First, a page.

✍️ Original article by Ravit Dotan, a researcher in AI ethics, impact investing, philosophy of science, feminist philosophy, and their intersections.
People who invest in data and AI companies should care about AI ethics because it improves their financial performance and social impact. In this article, I recommend that investors use the workflow below as part of their due diligence. In what follows, I describe each step of this workflow, including presenting a sample scorecard and discussing potential next steps for investors.
1. Decide whether due diligence is needed
Deciding whether a company is an AI company can be difficult because the term “AI” is over-used and ambiguous. First, we currently lack a universally accepted definition of AI. Second, companies sometimes boast about using AI when they don’t because they think it makes them more attractive. Third, companies that don’t perceive themselves as AI companies may be using AI nonetheless, e.g., in back-office operations. Fourth, some companies that don’t use AI, such as data-heavy companies, still face AI-related risks.
Given these challenges, I recommend an inclusive approach. Investors should consider not only the usage of AI but also the usage of data. An AI due diligence is appropriate when the company processes (or is expected to process) large amounts of data, especially if this data is sensitive or collected from end-users. In addition, AI due diligence is appropriate when the company develops or uses technology that satisfies one of the influential definitions of AI (or is expected to do so).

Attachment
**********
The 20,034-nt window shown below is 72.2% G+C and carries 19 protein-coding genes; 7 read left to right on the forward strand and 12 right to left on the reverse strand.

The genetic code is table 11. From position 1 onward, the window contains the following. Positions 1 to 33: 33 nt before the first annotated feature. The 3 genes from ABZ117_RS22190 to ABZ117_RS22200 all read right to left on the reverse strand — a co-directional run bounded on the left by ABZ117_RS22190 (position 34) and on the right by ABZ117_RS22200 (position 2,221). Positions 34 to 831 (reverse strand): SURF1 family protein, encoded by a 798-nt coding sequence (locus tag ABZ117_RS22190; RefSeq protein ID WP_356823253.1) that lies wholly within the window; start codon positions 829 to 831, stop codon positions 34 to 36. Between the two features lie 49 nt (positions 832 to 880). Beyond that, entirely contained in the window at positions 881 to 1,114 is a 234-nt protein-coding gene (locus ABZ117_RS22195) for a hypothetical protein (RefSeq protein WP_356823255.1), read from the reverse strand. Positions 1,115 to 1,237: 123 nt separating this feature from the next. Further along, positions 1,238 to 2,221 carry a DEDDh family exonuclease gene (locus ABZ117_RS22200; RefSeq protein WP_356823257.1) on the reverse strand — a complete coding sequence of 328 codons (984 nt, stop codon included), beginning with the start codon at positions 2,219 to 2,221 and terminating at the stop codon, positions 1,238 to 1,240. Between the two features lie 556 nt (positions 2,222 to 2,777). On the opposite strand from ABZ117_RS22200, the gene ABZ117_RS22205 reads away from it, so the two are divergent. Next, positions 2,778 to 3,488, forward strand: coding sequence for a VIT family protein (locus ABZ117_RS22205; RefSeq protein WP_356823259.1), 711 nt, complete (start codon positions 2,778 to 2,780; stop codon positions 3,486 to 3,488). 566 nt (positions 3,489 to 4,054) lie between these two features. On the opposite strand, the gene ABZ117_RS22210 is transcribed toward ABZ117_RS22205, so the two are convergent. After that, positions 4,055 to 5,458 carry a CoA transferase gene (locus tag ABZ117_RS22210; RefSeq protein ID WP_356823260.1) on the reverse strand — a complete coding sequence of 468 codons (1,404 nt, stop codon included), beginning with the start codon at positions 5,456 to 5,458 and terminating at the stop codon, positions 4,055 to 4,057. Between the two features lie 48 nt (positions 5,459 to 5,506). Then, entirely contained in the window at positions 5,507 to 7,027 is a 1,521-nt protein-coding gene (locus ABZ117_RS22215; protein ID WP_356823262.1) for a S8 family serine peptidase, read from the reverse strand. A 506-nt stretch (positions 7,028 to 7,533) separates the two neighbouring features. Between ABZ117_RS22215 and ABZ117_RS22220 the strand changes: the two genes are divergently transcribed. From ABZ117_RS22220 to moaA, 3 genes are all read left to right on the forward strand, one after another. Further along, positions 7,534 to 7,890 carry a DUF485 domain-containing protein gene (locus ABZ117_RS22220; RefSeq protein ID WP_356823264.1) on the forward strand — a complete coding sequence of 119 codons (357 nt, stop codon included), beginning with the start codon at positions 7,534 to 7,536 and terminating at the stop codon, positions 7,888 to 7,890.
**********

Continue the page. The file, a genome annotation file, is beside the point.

One of the influential AI definitions is given by the draft of the EU AI Act, which is expected to regulate AI in the EU. According to this definition, which is still under deliberation, an AI is software that:
- Can, for a given set of human-defined objectives, generate outputs such as content, predictions, recommendations, or decisions, influencing the environments they interact with
- AND is developed with one or more of the following techniques:
(a) Machine learning approaches, including supervised, unsupervised, and reinforcement learning, using a wide variety of methods, including deep learning
(b) Logic- and knowledge-based approaches, including knowledge representation, inductive (logic) programming, knowledge bases, inference, deductive engines, (symbolic) reasoning, and expert systems
(c) Statistical approaches, Bayesian estimation, search- and optimization methods
2. Application-type Risk